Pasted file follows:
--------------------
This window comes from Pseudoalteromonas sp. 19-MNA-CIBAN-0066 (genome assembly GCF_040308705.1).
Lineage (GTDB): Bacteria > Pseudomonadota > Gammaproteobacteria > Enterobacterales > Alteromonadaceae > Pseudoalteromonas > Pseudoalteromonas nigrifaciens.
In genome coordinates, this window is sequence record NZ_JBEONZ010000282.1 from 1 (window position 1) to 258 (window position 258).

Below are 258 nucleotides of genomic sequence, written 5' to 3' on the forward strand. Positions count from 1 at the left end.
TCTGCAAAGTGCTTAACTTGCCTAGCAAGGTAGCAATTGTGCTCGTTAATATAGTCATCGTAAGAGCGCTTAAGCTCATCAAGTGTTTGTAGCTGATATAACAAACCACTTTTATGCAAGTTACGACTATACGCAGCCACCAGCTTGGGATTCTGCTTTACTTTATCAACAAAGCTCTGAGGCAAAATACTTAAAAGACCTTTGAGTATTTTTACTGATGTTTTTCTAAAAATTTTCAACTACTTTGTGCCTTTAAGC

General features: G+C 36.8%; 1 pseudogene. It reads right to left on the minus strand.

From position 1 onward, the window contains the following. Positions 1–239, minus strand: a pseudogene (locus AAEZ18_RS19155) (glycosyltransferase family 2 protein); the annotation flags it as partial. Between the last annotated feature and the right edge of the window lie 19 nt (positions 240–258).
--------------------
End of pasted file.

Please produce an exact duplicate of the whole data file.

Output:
This window comes from Pseudoalteromonas sp. 19-MNA-CIBAN-0066 (genome assembly GCF_040308705.1).
Lineage (GTDB): Bacteria > Pseudomonadota > Gammaproteobacteria > Enterobacterales > Alteromonadaceae > Pseudoalteromonas > Pseudoalteromonas nigrifaciens.
In genome coordinates, this window is sequence record NZ_JBEONZ010000282.1 from 1 (window position 1) to 258 (window position 258).

Below are 258 nucleotides of genomic sequence, written 5' to 3' on the forward strand. Positions count from 1 at the left end.
TCTGCAAAGTGCTTAACTTGCCTAGCAAGGTAGCAATTGTGCTCGTTAATATAGTCATCGTAAGAGCGCTTAAGCTCATCAAGTGTTTGTAGCTGATATAACAAACCACTTTTATGCAAGTTACGACTATACGCAGCCACCAGCTTGGGATTCTGCTTTACTTTATCAACAAAGCTCTGAGGCAAAATACTTAAAAGACCTTTGAGTATTTTTACTGATGTTTTTCTAAAAATTTTCAACTACTTTGTGCCTTTAAGC

General features: G+C 36.8%; 1 pseudogene. It reads right to left on the minus strand.

From position 1 onward, the window contains the following. Positions 1–239, minus strand: a pseudogene (locus AAEZ18_RS19155) (glycosyltransferase family 2 protein); the annotation flags it as partial. Between the last annotated feature and the right edge of the window lie 19 nt (positions 240–258).